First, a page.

What Is A Digambaras?

Digambaras are those that follow Digambara. These are individuals that not only avoid clothing, but they avoid bathing as well. They practice nonviolence, and they only drink water from a gourd, eating food only once a day. The reason they do not bathe is that they actually believe that doing so would destroy organisms that are currently living in the water. Therefore, they have a high value for life of any kind, even that which is unseen, contributing to the activities that they do every day.

When Did This Start?

This apparently started back in the fourth century BCE. It was the result of the division which occurred at the Ganges. To separate sects decided to go their separate ways, with the Digambaras deciding to choose to no longer wear clothing. This observance of nudity became part of their culture and an integral part of their belief system. They also believe that a perfect saint within their religion does not actually need food to stay alive. They also believe that they should never be married and that women cannot progress unless they come back as a man. When you see depictions of them, not only are they naked, but they are always presented with downcast eyes. Much of what they believed was completely lost by the second century CE, and what we have today are the remnants of that belief system.

Today, those that follow Digambara Jains from India to California worship idols that are completely naked. They are considered to be omniscient beings that have achieved liberated souls, in those that are naked are representative of being stripped of every material bond, part of the path to reaching freedom and enlightenment.

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The Guide To Understanding The Namokar Mantra

The Namokar Mantra is one of the significant mantras in Jainism. This prayer is the first one that is recited by the Jains during meditation. This is done while the mantra is recited. There is no specific person or god recognized during the meditation.

While meditating, the devotee pays respect by bowing to the Supreme Five (the Panch Parameshti). They include:

The liberated souls (Siddha)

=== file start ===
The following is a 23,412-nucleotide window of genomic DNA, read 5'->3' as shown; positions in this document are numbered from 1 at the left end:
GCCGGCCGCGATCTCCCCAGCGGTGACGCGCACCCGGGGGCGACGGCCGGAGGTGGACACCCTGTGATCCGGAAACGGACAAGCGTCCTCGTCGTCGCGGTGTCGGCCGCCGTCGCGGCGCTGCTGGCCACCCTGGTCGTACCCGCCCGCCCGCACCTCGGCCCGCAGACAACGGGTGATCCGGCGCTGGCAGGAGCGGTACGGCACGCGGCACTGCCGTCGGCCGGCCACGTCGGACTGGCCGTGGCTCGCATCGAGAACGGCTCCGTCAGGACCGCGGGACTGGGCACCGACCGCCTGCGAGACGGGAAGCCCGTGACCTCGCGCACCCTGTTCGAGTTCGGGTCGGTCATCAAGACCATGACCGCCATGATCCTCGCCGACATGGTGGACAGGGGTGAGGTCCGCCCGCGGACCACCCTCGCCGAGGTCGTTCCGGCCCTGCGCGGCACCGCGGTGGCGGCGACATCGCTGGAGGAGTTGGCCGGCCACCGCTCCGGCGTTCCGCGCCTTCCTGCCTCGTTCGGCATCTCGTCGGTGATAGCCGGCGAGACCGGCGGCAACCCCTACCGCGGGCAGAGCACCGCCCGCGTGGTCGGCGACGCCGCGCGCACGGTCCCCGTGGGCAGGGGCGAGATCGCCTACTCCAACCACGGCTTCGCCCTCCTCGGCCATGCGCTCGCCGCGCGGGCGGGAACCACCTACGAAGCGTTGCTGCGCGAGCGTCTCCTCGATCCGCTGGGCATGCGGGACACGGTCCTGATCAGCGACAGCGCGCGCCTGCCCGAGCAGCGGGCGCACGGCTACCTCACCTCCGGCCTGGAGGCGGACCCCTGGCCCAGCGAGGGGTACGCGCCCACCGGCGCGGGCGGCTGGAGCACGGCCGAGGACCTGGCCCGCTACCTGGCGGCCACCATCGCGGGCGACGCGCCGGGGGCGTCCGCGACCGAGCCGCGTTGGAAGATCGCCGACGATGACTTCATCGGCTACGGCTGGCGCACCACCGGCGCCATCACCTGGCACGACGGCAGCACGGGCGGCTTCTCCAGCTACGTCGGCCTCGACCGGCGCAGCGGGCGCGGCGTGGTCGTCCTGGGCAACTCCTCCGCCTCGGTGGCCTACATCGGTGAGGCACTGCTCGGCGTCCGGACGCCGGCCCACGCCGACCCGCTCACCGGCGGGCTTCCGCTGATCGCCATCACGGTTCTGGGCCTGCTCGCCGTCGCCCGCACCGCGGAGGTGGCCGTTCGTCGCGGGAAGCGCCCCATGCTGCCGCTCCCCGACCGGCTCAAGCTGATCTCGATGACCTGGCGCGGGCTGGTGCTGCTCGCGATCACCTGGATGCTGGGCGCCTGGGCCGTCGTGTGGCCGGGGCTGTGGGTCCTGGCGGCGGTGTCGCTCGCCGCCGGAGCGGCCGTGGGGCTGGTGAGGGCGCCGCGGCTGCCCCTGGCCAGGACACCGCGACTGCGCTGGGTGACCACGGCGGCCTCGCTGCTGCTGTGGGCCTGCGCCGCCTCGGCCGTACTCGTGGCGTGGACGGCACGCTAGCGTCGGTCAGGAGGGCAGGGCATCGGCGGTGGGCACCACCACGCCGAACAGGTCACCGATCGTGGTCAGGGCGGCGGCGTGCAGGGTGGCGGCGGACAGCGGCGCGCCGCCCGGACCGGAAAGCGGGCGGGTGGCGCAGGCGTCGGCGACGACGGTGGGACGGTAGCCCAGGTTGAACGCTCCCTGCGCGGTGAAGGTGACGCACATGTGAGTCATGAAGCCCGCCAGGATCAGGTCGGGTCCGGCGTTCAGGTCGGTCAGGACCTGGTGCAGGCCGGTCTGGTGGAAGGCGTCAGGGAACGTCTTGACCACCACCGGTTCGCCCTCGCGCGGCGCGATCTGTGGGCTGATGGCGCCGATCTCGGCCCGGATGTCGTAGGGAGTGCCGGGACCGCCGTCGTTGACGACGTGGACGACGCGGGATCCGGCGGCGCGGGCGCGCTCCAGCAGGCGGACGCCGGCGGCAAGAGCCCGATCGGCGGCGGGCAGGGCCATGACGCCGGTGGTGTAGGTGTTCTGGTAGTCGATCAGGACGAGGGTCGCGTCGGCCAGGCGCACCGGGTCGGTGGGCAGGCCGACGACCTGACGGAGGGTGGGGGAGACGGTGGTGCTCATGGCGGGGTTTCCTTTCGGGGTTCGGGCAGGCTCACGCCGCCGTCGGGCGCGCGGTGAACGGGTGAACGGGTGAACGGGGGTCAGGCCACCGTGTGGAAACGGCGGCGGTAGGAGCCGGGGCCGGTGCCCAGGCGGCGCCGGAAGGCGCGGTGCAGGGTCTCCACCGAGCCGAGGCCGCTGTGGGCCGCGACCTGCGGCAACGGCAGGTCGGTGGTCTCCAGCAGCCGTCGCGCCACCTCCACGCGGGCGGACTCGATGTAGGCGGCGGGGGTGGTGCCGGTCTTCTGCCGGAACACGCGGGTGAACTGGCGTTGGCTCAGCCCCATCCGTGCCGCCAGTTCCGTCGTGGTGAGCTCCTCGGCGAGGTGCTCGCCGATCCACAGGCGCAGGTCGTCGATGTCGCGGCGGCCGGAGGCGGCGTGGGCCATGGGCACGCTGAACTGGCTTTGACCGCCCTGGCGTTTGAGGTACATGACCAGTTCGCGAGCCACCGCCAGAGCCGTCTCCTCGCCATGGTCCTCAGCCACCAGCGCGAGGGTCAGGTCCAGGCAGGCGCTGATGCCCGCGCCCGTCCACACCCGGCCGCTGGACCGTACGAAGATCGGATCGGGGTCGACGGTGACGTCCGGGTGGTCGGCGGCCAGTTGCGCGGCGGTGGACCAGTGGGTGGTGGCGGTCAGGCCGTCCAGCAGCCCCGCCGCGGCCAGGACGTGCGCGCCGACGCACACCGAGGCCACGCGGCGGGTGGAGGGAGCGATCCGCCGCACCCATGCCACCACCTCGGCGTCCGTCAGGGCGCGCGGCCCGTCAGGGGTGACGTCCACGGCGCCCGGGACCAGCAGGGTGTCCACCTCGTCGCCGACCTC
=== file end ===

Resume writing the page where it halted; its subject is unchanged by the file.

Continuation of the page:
Those who destroyed the inimical karmas (Arihant)
The sages and monks around the world (Sadhu)
The Preceptors or spiritual leaders (Acharyas)
The Preceptor of ascetics less advanced (Upadhayaya)


These are the souls that are liberated. The souls are no longer with us in this realm because their complete cycle of birth and death has ended. This means they have reached the highest possible level, or state, of salvation. As a result, they do not have any karmas left, and they no longer connect new karmas. This true freedom is a state called Moksha.


This is a word that is made up of two smaller words. The first word, Ari, means enemies and hanta means enemy destroyer. However, these are not enemies in the physical world. Instead, these enemies are passions or inner desires like:


These are the inner enemies that are inside of all of us. Once a soul (person) is victorious over these inner desires, the soul is called Arihanta. Then, the Arihanta is able to destroy the four ghati karmas.

These karmas are Jnanavarniya, or knowledge blocking and Darshanavarniya, or perception blocking. The other two are Mohniya, or passion causing and Antaraya, or obstacle causing.


When householders become more detached from the worldly parts of their lives and gain a desire for spiritual growth, they give up the worldly lives, they become sadhvis (nuns) and sadhus (monks). It is at this time, the sadhu or sadhvi voluntarily decides to obey several major vows for the rest of their life.


These are the spiritual leaders and they spread the message of Jina. They must complete in-depth studies to achieve a high level of spiritual excellence. Acharyas also have the ability to lead sadhus and sadhvis.


This is the title given to sadhus who have gotten knowledge about the philosophical systems. They teach important Jain scriptures to nuns and monks.

These are the principles of the Namokar Mantra. The significance of this mantra is the level of spiritual excellence the devotee will acquire throughout time .

What is Parasparopagraho Jivanam?